Published: 2:03 pm, Thu. Mar. 22nd, 2018Updated: 2:02 pm
Top law enforcement officers, administrators from a New Mexico school district where two students were shot and killed in December and some of the state’s most influential lawmakers grappled Thursday with the challenges of making public schools safer.
Officials gathered at the State Capitol for a hearing before the Legislative Finance Committee on school violence and what can be done to limit the risks.
Some lawmakers said at the start of the meeting that it’s the top issue for constituents in their districts and that simple efforts like ensuring locks on classroom doors work will help.
Lawmakers during the recent legislative session approved $46 million to be used for public school security projects over the next four years, but officials have acknowledged that it will take more than building upgrades and surveillance cameras to restore a sense of security for students and teachers.
According to a briefing prepared by legislative analysts, there is no one strategy or combination of strategies that can provide a guarantee against another school shooting.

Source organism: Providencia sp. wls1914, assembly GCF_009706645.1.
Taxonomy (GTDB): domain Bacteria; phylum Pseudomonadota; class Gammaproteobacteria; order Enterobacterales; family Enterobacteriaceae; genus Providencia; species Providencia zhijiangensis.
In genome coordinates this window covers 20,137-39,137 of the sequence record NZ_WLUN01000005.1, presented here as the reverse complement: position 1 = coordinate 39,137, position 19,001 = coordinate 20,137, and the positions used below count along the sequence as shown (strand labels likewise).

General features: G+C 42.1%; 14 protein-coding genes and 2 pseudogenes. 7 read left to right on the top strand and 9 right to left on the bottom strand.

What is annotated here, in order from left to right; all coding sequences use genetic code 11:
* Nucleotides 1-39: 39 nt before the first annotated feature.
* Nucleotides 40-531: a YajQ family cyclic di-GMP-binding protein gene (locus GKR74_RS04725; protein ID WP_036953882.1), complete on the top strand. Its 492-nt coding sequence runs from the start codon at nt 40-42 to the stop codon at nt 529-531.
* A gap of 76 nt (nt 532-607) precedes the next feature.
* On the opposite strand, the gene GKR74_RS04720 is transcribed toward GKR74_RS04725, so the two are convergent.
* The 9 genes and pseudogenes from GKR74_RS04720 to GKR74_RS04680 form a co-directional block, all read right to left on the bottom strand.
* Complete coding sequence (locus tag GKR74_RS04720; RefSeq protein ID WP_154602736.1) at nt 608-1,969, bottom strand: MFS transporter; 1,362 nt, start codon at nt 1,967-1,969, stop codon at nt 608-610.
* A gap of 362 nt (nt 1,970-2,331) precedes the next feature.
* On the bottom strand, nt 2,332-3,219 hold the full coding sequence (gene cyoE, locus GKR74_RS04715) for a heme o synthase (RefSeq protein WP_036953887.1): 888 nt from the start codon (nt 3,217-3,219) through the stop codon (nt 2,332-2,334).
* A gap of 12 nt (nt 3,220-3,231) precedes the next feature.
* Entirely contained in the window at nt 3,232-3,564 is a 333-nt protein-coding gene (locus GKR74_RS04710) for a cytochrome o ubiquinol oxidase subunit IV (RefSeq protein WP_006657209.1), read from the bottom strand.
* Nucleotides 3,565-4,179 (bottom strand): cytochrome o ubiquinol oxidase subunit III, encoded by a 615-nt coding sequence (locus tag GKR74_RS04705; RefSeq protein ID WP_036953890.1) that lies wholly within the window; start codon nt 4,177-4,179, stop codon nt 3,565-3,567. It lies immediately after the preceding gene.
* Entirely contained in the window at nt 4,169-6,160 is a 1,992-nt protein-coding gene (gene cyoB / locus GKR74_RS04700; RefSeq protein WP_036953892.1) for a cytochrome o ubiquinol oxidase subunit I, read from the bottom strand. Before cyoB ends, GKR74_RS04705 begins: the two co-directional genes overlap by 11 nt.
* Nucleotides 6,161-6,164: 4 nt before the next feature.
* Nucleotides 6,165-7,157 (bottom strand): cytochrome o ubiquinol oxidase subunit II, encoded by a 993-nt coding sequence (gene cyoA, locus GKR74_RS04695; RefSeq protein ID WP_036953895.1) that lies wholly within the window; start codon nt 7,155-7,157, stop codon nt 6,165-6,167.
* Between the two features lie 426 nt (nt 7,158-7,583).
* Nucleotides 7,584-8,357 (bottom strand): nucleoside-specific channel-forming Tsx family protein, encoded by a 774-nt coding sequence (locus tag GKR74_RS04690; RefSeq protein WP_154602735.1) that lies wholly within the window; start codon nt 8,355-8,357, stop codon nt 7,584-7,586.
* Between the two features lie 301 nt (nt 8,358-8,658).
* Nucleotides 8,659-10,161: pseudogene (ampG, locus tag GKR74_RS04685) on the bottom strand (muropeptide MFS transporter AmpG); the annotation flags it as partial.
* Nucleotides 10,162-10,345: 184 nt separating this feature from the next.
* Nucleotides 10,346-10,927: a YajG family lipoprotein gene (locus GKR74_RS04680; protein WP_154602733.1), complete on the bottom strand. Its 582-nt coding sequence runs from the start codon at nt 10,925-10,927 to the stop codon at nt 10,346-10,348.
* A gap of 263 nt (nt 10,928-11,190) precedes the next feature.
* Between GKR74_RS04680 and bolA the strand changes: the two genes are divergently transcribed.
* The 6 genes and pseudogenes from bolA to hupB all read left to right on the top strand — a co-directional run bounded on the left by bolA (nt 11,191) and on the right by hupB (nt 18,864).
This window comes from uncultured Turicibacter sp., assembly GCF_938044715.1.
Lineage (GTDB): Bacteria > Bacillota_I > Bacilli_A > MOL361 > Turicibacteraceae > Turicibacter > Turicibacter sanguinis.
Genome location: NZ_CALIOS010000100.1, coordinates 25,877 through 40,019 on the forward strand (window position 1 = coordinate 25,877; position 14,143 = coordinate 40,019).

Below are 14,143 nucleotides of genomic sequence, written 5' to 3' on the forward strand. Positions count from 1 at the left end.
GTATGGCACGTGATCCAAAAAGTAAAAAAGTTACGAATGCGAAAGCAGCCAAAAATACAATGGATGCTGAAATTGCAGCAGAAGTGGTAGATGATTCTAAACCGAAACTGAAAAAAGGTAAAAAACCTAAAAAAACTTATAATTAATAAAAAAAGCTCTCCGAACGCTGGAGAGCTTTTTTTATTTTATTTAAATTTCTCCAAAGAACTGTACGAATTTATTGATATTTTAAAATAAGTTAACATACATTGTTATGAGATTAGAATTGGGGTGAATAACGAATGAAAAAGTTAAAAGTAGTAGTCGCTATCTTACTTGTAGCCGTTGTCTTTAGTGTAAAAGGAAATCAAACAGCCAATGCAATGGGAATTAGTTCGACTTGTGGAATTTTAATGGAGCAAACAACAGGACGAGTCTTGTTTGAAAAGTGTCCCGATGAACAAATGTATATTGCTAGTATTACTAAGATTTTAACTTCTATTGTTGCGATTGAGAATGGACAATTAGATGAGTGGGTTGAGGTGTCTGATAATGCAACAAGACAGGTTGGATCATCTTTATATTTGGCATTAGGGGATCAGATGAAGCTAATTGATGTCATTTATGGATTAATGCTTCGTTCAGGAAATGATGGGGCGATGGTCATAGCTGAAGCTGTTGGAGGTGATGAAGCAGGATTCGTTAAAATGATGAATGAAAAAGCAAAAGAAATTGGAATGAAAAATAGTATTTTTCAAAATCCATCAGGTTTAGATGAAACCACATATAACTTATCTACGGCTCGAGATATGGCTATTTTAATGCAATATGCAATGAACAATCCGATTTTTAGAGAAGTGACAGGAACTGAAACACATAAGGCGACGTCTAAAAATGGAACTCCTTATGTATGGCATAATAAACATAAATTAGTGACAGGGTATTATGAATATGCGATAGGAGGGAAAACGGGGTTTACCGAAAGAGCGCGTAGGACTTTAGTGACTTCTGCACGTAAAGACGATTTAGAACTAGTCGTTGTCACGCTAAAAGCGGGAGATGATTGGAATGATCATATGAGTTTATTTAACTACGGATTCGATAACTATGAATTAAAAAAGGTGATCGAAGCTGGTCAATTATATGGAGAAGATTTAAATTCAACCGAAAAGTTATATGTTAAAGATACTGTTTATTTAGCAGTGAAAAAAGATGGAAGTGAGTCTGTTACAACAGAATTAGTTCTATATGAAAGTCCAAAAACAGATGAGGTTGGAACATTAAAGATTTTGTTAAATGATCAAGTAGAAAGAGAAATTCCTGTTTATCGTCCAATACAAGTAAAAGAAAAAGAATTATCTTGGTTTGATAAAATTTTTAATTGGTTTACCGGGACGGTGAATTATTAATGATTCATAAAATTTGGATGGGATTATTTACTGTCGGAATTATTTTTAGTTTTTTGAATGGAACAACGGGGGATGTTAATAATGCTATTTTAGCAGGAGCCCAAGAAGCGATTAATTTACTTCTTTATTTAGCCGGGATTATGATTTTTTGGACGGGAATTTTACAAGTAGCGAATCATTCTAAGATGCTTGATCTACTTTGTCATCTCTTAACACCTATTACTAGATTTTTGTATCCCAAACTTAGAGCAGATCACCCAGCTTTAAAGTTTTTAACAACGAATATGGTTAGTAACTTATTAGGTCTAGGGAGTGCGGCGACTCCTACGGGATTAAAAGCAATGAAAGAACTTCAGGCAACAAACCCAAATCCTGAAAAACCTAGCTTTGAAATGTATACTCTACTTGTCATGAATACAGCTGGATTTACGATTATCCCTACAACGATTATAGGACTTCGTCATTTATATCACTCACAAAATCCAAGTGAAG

Experts who study mass shootings, including those on school campuses, indicate school violence-related fatalities are not happening more frequently, but are more deadly than past attacks, according to the document.
The briefing also warns that mental health cannot be used as a single indicator for risk. The report cites other factors such as poverty, exposure to violence, child maltreatment and substance abuse as better predictors for a person’s potential for violence.
New Mexico Public Education Secretary Christopher Ruszkowski said in a recent interview with The Associated Press that some things can be done immediately like working more with law enforcement but that the long-term strategy needs to focus on prevention.
“Now is also the time for schools to be engaging parents and families in new ways,” he said. “We need as many eyes and ears and as many people being vigilant and compassionate for our kids as possible. Schools are going to have to embrace new forms of parent and family communications.”
New Mexico schools use various security measures, from cameras and locking exterior doors to school resource officers, but the analysis found that school officials don’t generally work with law enforcement or emergency responders on their security plans.
The briefing recommends more coordination with local police and sheriff’s departments when it comes to training, assessing risk, reviewing school floor plans and intelligence gathering.
Another recommendation calls for the state Public Education Department to consider collecting data on school bullying, discipline and other measures of student well-being.
The briefing also suggests that state education, public safety and human health departments work with federal agencies to develop an early warning system to identify students who pose a potential threat to themselves and others and to implement support and intervention programs.